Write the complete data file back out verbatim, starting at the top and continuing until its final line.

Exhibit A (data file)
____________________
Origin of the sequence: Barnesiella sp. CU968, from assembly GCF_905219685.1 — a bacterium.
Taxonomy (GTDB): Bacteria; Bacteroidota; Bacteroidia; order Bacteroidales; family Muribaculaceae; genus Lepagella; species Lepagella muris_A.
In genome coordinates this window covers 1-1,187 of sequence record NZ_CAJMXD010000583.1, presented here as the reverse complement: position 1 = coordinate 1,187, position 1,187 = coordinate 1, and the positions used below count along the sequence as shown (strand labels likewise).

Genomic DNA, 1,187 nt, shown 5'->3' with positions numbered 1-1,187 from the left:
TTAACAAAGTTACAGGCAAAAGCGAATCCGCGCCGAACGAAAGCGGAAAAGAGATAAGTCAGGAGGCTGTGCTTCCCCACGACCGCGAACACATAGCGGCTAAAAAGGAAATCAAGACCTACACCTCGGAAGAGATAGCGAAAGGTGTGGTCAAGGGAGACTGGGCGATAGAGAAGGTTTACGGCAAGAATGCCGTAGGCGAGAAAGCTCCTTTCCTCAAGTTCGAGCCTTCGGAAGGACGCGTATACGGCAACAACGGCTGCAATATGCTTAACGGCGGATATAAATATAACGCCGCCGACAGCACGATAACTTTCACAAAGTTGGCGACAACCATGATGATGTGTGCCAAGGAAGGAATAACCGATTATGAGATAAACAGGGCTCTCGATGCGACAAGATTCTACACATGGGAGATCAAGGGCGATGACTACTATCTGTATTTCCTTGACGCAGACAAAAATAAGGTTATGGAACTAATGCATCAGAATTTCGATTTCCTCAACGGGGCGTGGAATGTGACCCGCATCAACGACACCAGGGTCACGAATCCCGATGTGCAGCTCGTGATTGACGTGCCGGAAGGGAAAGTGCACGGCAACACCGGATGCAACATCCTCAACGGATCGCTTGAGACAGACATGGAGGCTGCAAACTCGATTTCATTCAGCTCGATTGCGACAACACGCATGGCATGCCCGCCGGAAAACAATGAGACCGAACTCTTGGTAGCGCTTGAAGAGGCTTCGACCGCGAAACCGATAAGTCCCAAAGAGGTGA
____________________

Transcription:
Origin of the sequence: Barnesiella sp. CU968, from assembly GCF_905219685.1 — a bacterium.
Taxonomy (GTDB): Bacteria; Bacteroidota; Bacteroidia; order Bacteroidales; family Muribaculaceae; genus Lepagella; species Lepagella muris_A.
In genome coordinates this window covers 1-1,187 of sequence record NZ_CAJMXD010000583.1, presented here as the reverse complement: position 1 = coordinate 1,187, position 1,187 = coordinate 1, and the positions used below count along the sequence as shown (strand labels likewise).

Genomic DNA, 1,187 nt, shown 5'->3' with positions numbered 1-1,187 from the left:
TTAACAAAGTTACAGGCAAAAGCGAATCCGCGCCGAACGAAAGCGGAAAAGAGATAAGTCAGGAGGCTGTGCTTCCCCACGACCGCGAACACATAGCGGCTAAAAAGGAAATCAAGACCTACACCTCGGAAGAGATAGCGAAAGGTGTGGTCAAGGGAGACTGGGCGATAGAGAAGGTTTACGGCAAGAATGCCGTAGGCGAGAAAGCTCCTTTCCTCAAGTTCGAGCCTTCGGAAGGACGCGTATACGGCAACAACGGCTGCAATATGCTTAACGGCGGATATAAATATAACGCCGCCGACAGCACGATAACTTTCACAAAGTTGGCGACAACCATGATGATGTGTGCCAAGGAAGGAATAACCGATTATGAGATAAACAGGGCTCTCGATGCGACAAGATTCTACACATGGGAGATCAAGGGCGATGACTACTATCTGTATTTCCTTGACGCAGACAAAAATAAGGTTATGGAACTAATGCATCAGAATTTCGATTTCCTCAACGGGGCGTGGAATGTGACCCGCATCAACGACACCAGGGTCACGAATCCCGATGTGCAGCTCGTGATTGACGTGCCGGAAGGGAAAGTGCACGGCAACACCGGATGCAACATCCTCAACGGATCGCTTGAGACAGACATGGAGGCTGCAAACTCGATTTCATTCAGCTCGATTGCGACAACACGCATGGCATGCCCGCCGGAAAACAATGAGACCGAACTCTTGGTAGCGCTTGAAGAGGCTTCGACCGCGAAACCGATAAGTCCCAAAGAGGTGA